OIG: Tougher 2016 probes

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Providers should expect more aggressive federal efforts to investigate healthcare fraud cases as the Department of Health & Human Services makes use of sophisticated data analytics in the coming year.

Agents will be dispatched to cases with the greatest prosecution potential, the department's Inspector General warned near press time. And for the first time, the agency plans to go after more individuals, in addition to corporations, officials said.

OIG plans to increase the number of new cases it opens involving exclusions and civil monetary penalties, said OIG Chief Counsel Gregory Demske in published reports.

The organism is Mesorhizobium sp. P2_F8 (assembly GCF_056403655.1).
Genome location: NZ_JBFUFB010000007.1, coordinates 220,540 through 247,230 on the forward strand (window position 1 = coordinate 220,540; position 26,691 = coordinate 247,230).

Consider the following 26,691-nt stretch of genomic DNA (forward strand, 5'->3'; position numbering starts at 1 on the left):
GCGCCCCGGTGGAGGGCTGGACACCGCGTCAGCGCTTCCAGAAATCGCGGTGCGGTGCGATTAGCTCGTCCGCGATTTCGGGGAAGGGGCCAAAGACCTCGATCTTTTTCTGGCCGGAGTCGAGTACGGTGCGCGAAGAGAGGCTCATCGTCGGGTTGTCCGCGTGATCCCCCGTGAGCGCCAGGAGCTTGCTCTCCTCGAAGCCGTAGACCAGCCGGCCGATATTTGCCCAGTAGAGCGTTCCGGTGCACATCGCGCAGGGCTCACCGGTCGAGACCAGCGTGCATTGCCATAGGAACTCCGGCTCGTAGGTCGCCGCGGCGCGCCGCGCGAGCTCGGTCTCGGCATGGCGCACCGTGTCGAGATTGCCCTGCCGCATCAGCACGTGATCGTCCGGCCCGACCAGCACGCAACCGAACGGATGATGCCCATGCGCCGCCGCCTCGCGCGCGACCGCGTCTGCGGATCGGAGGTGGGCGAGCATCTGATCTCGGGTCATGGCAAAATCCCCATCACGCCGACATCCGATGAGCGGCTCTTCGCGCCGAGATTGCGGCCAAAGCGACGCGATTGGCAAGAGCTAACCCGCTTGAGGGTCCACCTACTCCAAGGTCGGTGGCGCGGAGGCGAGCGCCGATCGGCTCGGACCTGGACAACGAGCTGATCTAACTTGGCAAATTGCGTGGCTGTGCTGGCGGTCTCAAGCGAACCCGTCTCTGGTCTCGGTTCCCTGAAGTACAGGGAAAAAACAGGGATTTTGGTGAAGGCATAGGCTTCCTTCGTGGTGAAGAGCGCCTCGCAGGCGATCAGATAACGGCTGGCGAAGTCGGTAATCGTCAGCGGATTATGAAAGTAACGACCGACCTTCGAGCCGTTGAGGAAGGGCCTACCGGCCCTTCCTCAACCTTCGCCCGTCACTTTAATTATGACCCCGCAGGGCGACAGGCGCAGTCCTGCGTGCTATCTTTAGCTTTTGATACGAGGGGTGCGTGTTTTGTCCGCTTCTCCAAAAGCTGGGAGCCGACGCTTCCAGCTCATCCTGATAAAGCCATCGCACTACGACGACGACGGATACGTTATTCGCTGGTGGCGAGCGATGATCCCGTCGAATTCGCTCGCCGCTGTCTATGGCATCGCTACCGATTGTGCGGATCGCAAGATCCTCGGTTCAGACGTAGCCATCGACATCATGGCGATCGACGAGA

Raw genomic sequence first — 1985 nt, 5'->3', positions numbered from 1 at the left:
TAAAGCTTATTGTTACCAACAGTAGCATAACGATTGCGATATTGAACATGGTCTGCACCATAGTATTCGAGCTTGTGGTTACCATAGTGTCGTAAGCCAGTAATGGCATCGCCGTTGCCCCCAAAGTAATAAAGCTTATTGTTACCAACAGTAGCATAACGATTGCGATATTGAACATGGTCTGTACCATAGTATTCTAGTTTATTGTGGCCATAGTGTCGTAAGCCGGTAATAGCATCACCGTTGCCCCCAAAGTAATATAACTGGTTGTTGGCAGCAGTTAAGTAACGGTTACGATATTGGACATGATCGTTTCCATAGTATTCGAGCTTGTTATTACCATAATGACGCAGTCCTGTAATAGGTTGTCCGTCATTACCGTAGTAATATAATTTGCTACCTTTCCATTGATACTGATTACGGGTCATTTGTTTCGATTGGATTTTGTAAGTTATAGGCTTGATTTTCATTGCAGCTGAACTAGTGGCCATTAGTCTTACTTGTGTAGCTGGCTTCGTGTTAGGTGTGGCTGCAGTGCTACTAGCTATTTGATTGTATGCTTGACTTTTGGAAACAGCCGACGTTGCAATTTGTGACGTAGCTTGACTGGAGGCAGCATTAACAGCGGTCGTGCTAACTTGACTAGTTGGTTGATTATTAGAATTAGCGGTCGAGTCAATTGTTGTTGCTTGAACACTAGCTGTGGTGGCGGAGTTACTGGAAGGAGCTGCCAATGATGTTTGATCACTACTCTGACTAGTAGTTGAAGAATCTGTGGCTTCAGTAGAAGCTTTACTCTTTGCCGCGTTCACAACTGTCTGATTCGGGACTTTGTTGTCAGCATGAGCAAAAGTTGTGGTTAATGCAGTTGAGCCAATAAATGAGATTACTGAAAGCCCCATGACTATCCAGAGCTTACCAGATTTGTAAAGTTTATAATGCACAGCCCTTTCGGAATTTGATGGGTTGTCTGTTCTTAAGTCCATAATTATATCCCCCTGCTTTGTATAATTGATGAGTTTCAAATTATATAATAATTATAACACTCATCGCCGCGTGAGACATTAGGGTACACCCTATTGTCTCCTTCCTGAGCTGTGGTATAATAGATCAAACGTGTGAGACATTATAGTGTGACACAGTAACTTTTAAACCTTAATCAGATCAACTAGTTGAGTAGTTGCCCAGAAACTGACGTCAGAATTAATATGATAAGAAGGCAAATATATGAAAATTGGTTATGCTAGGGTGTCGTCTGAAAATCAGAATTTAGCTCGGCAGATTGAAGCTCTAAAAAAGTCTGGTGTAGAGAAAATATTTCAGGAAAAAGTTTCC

The agency resolved 110 such cases in the past fiscal year. Hints of the heightened investigative efforts came in June when HHS recruited and added a team of attorneys focused exclusively on OIG-initiated litigation.

Demske explained the approach during a Health Care Compliance Association's Healthcare Enforcement Compliance Institute conference in late October.

In September, Deputy Attorney General Sally Quillian Yates proposed the plan to hold more individuals responsible in fraud cases while encouraging greater collaboration among civil and criminal prosecutors. OIG officials say they are hopeful more overt efforts will encourage providers to self-disclose more.